This issue of Gastro-Times will review these three key topics as they apply to the Canadian landscape. In order to provide real-world insight on IBD management, case studies will also be considered for pediatric patients, new patients (biologic naïve), and stable patients.


CARE Gastroenterology Faculty who have contributed to this report :

Dr. John Marshall - McMaster University

Dr. Remo Panaccione - University of Calgary

Dr. Thomas Walters - Sick Kids Hospital


Perspectives de CARE Essai NOR-SWITCH

Les agents biologiques ont révolutionné le traitement des maladies inflammatoires de l’intestin et amélioré la vie des patients de façon significative. Quelques biologiques sur le marché vont perdre leur brevet et d’autres molécules (biosimilaires) sont maintenant en train d’apparaître. L’arrivéedes biosimilaires aura beaucoup d’impact sur notre pratique médicale, sur les budgets alloués et sur la façon dont nous allonsdispenser les soins de santé au Canada.

L’étude NOR-SWITCH est une étude randomisée à double insu qui évalue une cohorte de patients qui avaient une maladie stable avec le biologique innovateur infliximab (REMICADE®). Les patients étaient randomisés soit pour continuer l’infliximab ou soit pour changer à la version biosimilaire de l’infliximab (INFLECTRA® au Canada). Cette étude portait sur des patients adultes avec plusieurs diagnostics dont la maladie de Crohn, colite ulcéreuse, arthite rheumatoïde, spondylarthrite, arthrite psoriasique et psoriasis en plaques. Chaque groupe a été suivi pendant 52 semaines et a été évalué au moyen de paramètres différents selon le groupe.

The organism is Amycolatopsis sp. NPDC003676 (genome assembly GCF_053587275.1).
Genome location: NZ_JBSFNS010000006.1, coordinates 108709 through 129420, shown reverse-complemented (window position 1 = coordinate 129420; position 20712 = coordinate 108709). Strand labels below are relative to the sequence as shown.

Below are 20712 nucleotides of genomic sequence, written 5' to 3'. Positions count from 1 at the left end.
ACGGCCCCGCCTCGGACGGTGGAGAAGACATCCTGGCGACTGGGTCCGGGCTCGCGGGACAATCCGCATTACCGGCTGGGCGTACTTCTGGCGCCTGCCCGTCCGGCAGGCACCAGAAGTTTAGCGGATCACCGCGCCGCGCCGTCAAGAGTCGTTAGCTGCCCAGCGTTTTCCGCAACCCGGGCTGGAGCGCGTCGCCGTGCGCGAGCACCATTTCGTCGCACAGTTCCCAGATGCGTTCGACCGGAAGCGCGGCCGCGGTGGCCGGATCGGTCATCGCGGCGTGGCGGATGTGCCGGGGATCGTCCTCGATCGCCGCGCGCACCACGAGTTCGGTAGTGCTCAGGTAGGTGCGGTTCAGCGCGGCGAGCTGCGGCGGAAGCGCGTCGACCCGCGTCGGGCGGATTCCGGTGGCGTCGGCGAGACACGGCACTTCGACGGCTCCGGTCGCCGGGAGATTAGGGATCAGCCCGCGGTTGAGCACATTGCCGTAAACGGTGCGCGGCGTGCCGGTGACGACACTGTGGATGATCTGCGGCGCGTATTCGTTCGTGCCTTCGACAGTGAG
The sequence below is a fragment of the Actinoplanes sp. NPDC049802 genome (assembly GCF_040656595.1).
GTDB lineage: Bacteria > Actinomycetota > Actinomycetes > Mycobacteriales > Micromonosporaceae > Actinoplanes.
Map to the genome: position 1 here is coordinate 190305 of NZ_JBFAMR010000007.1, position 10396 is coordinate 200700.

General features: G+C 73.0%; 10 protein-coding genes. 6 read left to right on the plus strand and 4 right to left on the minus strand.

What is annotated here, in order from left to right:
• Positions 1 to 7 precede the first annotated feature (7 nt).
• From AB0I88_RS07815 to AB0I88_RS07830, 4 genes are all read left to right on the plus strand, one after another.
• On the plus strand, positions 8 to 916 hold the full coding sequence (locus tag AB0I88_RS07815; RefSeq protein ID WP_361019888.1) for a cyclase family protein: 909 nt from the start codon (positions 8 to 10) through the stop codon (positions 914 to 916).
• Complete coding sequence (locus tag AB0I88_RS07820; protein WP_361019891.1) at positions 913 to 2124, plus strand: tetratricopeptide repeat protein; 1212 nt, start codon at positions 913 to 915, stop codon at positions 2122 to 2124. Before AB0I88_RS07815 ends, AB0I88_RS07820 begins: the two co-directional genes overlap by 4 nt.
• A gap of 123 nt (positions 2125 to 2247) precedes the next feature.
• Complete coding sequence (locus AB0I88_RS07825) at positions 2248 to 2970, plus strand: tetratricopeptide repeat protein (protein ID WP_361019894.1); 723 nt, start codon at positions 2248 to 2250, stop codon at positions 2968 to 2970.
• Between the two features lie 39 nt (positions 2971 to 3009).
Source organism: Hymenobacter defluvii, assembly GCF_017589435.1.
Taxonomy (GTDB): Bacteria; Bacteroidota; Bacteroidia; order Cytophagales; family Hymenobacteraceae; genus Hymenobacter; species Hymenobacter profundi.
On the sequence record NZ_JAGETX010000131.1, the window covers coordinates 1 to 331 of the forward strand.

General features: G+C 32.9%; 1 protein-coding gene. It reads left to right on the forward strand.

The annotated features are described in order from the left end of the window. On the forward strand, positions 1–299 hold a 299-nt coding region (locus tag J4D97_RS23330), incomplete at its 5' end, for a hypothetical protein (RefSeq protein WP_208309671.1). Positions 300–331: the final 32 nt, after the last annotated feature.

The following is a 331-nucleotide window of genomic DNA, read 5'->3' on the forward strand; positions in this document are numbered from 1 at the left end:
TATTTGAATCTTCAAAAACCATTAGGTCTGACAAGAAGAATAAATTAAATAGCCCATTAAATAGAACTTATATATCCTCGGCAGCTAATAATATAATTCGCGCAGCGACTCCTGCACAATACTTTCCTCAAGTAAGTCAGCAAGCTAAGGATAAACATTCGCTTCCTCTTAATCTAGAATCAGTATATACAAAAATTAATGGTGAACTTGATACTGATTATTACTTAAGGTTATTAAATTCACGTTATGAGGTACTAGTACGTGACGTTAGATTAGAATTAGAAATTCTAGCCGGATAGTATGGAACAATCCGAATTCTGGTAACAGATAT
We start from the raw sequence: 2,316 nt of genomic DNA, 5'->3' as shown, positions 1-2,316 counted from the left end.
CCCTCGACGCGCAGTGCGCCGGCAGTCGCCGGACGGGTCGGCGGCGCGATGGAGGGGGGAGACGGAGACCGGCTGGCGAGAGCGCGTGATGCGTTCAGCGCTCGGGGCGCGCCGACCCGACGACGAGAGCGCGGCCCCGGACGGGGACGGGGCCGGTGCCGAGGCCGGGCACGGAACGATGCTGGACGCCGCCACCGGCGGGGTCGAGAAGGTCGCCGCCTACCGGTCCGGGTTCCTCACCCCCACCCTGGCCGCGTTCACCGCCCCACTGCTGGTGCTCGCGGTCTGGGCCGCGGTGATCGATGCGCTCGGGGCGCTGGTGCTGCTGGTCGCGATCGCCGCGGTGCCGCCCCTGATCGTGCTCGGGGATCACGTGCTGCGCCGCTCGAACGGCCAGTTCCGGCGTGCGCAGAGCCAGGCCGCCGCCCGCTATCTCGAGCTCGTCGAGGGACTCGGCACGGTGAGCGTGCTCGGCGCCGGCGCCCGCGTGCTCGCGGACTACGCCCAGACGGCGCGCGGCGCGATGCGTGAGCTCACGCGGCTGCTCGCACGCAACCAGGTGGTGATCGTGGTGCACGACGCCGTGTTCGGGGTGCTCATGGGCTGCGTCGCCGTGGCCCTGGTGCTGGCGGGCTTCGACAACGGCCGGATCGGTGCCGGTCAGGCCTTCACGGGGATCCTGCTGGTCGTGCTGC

La version anglaise de cette interview avec Dr John Marshall et Dr Brian Feagan:

CARE Perspectives on the NOR-SWITCH Trial


A Discussion between Dr. John Marshall and Dr. Brian Feagan

Biologic therapy has revolutionized the treatment of IBD and improved patient outcomes drastically. Many of the biologic therapies we routinely use are now or soon going off patent and competitive molecules, biosimilars, are now being introduced. Biosimilars have potential implications for our own practices but also for how we manage our pharmacy budgets and how we deliver health care in Canada.

The NOR-SWITCH trial was a randomized, double-blind trial studying a cohort of patients who were stable on the innovator biologic, infliximab (REMICADE®). Patients were randomized to either continue with infliximab or switch to a biosimilar version of infliximab (INFLECTRA™ in Canada). This was a cross specialty trial that included adult patients from a variety of diagnoses, including:  rheumatoid arthritis, spondyloarthritis, psoriatic arthritis, Ulcerative Colitis (UC), Crohn’s Disease (CD) and chronic plaque psoriasis. Each group was followed for disease worsening as the primary endpoint measured by their respective disease activity indices. 

CARE Gastroenterology Faculty lead, Dr. John Marshall (McMaster University), sat down with Dr. Brian Feagan (Professor of Medicine at the University of Western) to critically assess this study and discuss how the results should be interpreted and applied in Canadian practice. 

The video interview from their conversation is also available below: